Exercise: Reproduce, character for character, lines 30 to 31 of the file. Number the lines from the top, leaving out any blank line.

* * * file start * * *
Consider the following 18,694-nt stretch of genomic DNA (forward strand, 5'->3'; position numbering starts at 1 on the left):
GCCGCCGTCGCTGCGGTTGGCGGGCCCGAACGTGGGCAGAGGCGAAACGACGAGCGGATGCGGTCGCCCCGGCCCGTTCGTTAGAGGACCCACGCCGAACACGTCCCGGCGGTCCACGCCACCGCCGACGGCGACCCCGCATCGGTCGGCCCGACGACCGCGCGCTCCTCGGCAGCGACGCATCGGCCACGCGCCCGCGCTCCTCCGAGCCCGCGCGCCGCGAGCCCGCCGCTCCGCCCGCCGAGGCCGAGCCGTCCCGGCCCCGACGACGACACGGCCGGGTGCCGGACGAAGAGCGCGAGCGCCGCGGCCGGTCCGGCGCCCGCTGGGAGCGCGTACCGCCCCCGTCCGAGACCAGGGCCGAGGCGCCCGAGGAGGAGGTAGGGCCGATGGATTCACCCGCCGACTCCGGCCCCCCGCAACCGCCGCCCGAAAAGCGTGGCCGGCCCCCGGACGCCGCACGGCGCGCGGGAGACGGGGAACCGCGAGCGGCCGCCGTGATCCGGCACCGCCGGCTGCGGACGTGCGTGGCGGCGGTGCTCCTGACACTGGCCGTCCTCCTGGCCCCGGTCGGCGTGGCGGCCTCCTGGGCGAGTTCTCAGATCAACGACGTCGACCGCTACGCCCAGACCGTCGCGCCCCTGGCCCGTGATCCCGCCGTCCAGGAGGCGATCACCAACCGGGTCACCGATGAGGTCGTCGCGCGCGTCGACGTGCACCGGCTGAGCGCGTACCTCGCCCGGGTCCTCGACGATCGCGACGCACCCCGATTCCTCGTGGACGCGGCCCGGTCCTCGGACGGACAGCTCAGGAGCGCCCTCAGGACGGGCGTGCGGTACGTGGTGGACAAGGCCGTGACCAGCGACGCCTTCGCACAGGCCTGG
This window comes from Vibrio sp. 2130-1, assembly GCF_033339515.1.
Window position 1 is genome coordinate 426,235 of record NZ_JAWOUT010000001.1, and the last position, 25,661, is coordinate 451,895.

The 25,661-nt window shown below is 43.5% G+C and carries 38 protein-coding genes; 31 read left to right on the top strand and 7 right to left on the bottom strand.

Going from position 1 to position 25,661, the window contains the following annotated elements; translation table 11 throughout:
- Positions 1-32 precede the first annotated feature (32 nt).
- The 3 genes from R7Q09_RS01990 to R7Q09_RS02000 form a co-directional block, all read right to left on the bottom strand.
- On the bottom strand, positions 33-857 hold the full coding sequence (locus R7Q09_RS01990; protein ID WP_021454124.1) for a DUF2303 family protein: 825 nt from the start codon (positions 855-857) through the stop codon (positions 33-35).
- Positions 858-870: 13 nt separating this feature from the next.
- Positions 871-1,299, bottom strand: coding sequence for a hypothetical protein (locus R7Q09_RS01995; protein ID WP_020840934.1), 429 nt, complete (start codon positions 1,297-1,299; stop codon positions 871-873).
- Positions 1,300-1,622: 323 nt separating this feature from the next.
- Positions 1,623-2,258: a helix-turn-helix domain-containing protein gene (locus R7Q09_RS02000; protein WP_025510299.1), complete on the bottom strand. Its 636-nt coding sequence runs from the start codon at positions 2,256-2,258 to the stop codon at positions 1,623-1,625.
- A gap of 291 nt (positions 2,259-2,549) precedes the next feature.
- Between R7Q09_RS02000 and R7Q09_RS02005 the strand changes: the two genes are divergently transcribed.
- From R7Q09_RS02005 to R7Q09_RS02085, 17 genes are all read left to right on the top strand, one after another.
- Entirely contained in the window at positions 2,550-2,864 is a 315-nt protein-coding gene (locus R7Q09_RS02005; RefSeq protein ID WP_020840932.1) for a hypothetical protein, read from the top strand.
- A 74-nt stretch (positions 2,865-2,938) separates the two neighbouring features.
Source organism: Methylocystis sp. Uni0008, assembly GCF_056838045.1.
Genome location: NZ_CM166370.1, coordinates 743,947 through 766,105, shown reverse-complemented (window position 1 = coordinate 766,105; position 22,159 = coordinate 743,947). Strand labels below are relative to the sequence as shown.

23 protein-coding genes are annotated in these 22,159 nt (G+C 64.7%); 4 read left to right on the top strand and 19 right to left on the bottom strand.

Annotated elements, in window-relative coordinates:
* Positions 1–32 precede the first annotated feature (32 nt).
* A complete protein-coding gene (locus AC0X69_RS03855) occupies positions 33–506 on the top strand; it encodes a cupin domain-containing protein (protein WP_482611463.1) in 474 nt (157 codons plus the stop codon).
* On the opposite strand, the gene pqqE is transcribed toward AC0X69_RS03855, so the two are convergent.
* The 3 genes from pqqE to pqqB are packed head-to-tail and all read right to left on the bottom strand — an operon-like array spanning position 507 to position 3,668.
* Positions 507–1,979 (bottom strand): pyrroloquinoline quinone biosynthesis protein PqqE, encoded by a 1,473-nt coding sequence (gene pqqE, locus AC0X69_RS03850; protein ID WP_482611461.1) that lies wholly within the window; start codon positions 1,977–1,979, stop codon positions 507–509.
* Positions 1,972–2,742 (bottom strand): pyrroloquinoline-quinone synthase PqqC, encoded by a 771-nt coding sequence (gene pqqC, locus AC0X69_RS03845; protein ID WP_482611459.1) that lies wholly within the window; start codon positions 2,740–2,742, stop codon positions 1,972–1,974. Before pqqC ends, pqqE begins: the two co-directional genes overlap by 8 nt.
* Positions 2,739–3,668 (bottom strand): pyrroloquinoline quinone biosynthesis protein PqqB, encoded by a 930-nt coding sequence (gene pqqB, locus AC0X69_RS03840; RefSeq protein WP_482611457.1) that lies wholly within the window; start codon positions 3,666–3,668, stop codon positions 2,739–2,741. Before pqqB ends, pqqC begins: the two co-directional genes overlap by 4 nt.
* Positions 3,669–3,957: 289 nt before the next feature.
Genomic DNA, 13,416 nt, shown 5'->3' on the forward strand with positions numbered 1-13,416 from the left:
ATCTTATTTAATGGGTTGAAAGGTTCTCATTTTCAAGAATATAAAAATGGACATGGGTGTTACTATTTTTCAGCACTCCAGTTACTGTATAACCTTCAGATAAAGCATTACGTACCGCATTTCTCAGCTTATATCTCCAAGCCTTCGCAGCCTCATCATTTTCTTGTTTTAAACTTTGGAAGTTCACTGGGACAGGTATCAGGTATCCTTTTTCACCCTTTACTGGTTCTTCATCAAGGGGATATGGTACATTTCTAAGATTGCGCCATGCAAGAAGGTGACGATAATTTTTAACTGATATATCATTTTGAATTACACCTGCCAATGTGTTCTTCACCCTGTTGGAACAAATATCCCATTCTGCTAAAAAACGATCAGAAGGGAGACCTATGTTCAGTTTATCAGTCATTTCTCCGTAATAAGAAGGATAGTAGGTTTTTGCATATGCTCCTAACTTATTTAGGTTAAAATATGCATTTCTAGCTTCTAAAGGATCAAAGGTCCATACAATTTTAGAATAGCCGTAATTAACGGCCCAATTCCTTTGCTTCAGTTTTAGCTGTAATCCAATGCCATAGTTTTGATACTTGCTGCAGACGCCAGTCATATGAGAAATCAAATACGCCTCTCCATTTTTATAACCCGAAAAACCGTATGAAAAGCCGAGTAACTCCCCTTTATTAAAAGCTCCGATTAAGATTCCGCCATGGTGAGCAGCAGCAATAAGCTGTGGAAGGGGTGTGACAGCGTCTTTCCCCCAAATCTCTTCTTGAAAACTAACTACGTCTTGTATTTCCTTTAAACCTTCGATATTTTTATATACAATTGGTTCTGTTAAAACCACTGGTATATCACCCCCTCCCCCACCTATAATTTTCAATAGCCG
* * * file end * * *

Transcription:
* Positions 3,669–3,957: 289 nt before the next feature.
Genomic DNA, 13,416 nt, shown 5'->3' on the forward strand with positions numbered 1-13,416 from the left: